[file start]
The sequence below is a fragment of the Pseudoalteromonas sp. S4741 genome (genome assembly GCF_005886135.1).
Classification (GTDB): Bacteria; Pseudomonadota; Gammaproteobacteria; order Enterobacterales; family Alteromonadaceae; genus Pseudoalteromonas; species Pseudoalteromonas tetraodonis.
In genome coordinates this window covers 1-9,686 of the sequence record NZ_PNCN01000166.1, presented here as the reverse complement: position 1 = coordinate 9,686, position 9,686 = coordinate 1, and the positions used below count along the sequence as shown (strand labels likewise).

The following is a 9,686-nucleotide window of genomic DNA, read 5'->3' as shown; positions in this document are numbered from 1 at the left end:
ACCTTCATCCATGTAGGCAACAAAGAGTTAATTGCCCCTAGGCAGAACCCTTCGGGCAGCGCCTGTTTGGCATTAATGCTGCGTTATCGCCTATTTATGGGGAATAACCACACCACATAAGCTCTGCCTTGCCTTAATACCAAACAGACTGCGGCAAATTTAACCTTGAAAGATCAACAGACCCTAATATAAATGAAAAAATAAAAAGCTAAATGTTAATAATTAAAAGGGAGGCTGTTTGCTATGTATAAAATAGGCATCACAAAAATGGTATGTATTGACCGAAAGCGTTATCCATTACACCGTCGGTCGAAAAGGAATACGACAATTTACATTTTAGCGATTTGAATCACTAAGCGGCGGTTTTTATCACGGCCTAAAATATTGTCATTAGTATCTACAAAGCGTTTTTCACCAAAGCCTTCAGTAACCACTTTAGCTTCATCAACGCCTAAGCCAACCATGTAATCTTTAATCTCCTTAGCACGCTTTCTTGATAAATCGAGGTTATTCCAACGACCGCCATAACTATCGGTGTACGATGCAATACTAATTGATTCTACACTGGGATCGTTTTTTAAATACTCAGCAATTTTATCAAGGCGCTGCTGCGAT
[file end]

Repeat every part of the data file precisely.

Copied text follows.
The sequence below is a fragment of the Pseudoalteromonas sp. S4741 genome (genome assembly GCF_005886135.1).
Classification (GTDB): Bacteria; Pseudomonadota; Gammaproteobacteria; order Enterobacterales; family Alteromonadaceae; genus Pseudoalteromonas; species Pseudoalteromonas tetraodonis.
In genome coordinates this window covers 1-9,686 of the sequence record NZ_PNCN01000166.1, presented here as the reverse complement: position 1 = coordinate 9,686, position 9,686 = coordinate 1, and the positions used below count along the sequence as shown (strand labels likewise).

The following is a 9,686-nucleotide window of genomic DNA, read 5'->3' as shown; positions in this document are numbered from 1 at the left end:
ACCTTCATCCATGTAGGCAACAAAGAGTTAATTGCCCCTAGGCAGAACCCTTCGGGCAGCGCCTGTTTGGCATTAATGCTGCGTTATCGCCTATTTATGGGGAATAACCACACCACATAAGCTCTGCCTTGCCTTAATACCAAACAGACTGCGGCAAATTTAACCTTGAAAGATCAACAGACCCTAATATAAATGAAAAAATAAAAAGCTAAATGTTAATAATTAAAAGGGAGGCTGTTTGCTATGTATAAAATAGGCATCACAAAAATGGTATGTATTGACCGAAAGCGTTATCCATTACACCGTCGGTCGAAAAGGAATACGACAATTTACATTTTAGCGATTTGAATCACTAAGCGGCGGTTTTTATCACGGCCTAAAATATTGTCATTAGTATCTACAAAGCGTTTTTCACCAAAGCCTTCAGTAACCACTTTAGCTTCATCAACGCCTAAGCCAACCATGTAATCTTTAATCTCCTTAGCACGCTTTCTTGATAAATCGAGGTTATTCCAACGACCGCCATAACTATCGGTGTACGATGCAATACTAATTGATTCTACACTGGGATCGTTTTTTAAATACTCAGCAATTTTATCAAGGCGCTGCTGCGAT